Find more tofu-related content here" />
The American diet puts us at risk for heart disease and a host of other ailments because it is high in saturated fat and low in fiber — the perfect combo for creating high cholesterol. The ideal diet for lowering cholesterol is a vegan diet, because cholesterol is found only in animal products, such as meat, dairy, and eggs. Cholesterol is even found in the leanest meats. For example, although crustaceans like shrimp don't have much fat at all, they still have twice the cholesterol of beef or chicken.
But plant foods — including fruits, vegetables, beans, and grains — don't contain any cholesterol. Rather, they have fiber, which can help pull cholesterol out of your body. After the liver converts cholesterol into bile, it gets sent into the intestine where fiber bonds to the bile, and the body excretes both through the stool. If there is insufficient fiber in the diet, however, bile acids are broken back down into cholesterol and reabsorbed into the blood.
Soluble fiber also helps slow the absorption of cholesterol and reduce the amount of cholesterol the liver makes. Oats, barley, and beans are good sources.
-Susan Levin, RD; Physicians Committee for Responsible Medicine, Washington, D.C.
About 90 percent of the intervention for high cholesterol relates to diet. First, eat less food and fewer calories. Second, change the source of those calories. I suggest what I call a paleolithic diet, which basically includes unprocessed foods such as fish, poultry, nuts, legumes, fruits, vegetables, and a little bit of low-fat or nonfat dairy.
You shouldn't eat red meat more than once a week because it has a lot of saturated fat, and you should avoid saturated and trans fats. Choose healthy oils like safflower, sunflower, canola, or olive oil. I also suggest people eat two eggs daily. Egg whites are the best source of protein available, and the yolks have essential fats and carbohydrates. (Contrary to what research indicated in the past, researchers now believe that moderate egg consumption does not contribute to high LDL [bad] cholesterol.)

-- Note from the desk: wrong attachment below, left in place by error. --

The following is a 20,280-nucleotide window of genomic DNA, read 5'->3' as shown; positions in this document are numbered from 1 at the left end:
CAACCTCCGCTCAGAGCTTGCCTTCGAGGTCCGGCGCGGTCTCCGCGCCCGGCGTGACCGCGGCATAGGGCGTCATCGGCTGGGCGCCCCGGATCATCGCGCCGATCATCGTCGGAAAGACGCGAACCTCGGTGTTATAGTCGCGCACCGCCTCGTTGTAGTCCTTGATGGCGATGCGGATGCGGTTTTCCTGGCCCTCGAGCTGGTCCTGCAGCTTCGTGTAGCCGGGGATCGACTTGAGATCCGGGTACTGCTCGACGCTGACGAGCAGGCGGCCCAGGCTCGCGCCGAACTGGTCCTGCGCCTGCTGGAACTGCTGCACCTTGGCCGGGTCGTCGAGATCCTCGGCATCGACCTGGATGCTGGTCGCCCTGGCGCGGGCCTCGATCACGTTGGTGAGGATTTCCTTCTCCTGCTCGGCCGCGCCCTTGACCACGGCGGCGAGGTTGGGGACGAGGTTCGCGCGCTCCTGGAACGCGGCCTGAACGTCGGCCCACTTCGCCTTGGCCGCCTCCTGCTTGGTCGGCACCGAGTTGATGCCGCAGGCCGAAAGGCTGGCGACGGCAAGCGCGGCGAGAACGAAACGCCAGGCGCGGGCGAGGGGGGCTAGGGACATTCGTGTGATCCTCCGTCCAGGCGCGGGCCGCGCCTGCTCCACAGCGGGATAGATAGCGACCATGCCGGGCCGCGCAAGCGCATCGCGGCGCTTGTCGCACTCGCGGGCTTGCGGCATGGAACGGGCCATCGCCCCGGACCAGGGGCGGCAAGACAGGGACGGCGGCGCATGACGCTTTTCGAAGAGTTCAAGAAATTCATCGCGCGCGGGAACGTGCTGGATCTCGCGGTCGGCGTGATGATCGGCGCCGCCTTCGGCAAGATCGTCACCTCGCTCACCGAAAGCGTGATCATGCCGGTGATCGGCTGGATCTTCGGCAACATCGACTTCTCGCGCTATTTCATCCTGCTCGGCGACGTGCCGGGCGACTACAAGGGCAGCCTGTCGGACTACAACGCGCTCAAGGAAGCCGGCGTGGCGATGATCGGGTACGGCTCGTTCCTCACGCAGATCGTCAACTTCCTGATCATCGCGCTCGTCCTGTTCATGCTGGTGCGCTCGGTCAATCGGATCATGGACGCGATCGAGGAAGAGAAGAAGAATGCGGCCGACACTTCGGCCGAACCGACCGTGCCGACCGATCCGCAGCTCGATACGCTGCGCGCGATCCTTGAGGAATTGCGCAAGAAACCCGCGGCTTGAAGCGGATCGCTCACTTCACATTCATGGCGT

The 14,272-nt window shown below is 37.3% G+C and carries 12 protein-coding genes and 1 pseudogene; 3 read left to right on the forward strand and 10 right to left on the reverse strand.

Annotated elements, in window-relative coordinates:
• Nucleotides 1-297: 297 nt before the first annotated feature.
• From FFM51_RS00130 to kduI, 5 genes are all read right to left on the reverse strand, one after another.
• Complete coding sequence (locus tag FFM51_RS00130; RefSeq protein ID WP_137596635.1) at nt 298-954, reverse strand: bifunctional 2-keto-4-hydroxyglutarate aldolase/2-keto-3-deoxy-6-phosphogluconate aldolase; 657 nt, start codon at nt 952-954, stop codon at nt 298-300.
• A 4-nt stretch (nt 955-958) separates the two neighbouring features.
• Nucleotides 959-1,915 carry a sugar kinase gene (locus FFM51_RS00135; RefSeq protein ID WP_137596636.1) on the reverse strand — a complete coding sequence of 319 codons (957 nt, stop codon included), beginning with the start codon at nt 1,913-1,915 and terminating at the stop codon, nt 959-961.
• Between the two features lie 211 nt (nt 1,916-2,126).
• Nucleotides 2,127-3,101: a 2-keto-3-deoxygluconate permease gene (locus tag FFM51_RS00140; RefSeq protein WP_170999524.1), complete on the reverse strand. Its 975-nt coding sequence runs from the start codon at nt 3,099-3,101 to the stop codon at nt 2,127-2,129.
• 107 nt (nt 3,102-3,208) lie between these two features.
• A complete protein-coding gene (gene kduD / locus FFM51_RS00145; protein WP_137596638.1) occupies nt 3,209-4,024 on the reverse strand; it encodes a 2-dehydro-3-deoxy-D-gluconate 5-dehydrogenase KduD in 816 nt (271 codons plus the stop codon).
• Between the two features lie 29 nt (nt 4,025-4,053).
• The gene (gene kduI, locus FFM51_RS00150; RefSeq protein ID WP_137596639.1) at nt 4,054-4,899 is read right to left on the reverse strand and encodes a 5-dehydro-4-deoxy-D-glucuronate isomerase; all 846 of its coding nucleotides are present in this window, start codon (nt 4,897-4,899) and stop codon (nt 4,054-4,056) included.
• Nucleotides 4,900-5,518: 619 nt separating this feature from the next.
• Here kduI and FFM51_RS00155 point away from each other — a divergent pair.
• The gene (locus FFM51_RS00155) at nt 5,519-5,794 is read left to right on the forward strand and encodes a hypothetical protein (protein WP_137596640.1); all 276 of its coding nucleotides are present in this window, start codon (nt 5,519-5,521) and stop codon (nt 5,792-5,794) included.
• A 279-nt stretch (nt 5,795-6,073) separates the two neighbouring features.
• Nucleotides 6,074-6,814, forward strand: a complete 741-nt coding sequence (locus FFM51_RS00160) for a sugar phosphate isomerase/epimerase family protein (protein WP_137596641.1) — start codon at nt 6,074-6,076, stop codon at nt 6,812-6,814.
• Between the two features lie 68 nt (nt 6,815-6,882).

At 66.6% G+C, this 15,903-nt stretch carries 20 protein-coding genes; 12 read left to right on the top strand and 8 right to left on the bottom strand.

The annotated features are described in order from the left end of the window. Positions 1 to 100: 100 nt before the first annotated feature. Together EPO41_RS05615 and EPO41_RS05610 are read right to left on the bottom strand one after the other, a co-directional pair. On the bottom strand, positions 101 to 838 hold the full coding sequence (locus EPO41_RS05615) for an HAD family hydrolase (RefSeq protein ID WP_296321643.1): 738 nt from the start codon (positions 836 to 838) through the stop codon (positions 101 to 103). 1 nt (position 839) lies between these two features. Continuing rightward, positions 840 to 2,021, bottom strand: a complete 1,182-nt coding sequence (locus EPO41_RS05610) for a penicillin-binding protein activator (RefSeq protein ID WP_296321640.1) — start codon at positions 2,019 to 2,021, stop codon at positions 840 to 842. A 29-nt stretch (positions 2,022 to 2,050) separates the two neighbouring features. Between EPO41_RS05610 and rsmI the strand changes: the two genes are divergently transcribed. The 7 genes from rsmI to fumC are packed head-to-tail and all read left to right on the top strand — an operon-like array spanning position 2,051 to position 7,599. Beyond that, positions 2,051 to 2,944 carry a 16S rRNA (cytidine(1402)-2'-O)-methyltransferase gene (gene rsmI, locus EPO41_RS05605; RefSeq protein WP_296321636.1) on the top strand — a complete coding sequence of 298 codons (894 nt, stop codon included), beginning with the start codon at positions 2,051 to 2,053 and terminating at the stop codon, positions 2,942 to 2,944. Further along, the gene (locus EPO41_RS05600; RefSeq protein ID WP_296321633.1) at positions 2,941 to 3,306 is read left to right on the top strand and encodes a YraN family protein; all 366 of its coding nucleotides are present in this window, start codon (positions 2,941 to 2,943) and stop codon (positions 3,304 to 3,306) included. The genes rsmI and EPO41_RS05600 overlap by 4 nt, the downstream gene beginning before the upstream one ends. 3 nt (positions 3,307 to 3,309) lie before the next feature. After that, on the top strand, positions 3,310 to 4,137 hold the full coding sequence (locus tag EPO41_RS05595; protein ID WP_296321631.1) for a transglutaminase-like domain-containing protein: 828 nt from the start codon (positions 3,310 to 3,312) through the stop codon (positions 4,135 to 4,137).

The government cholesterol guidelines suggest you should get your LDL cholesterol below 100, but most cardiologists advise their patients to aim for under 70. We also try to get HDL (good) cholesterol over 50. You don't want to be better than average — you want to be superior, because that's the only real way to have an impact in preventing heart disease.
-Joseph Lee Klapper, MD; author of The Complete Idiot's Guide to Lowering your Cholesterol (Alpha, 2006), Laguna Hills, California
To treat high cholesterol, reduce or eliminate simple sugars from your diet and increase fiber consumption. The Dietary Reference Intake for fiber is 25 grams a day, but most Americans only get about 5 grams a day. Eat more beans and whole grains, such as whole wheat, oats, amaranth, quinoa, and millet. Fiber supplements can benefit people who don't like high-fiber foods.
I'm also very big on supplementing with red yeast rice. It contains 11 naturally occurring statins, which block specific enzymes involved in cholesterol production. Taking 600 mg twice a day is equivalent to taking 5 mg of a prescription statin drug — but without side effects like joint and muscle pain, and liver problems.
Depending on how high your cholesterol levels are, you can incorporate about a clove of garlic a day into your diet. Also, eat more soy milk, tofu, or whole soybeans; about 25 grams of soy protein per day can help lower cholesterol.
Finally, exercise four times a week, working at your target heart rate for at least 30 minutes. The frequency of the exercise seems to have a great impact.
-Darin Ingels, ND; New England Family Health Associates, Southport, Connecticut
Read more about cholesterol in our Health Conditions/Cholesterol archive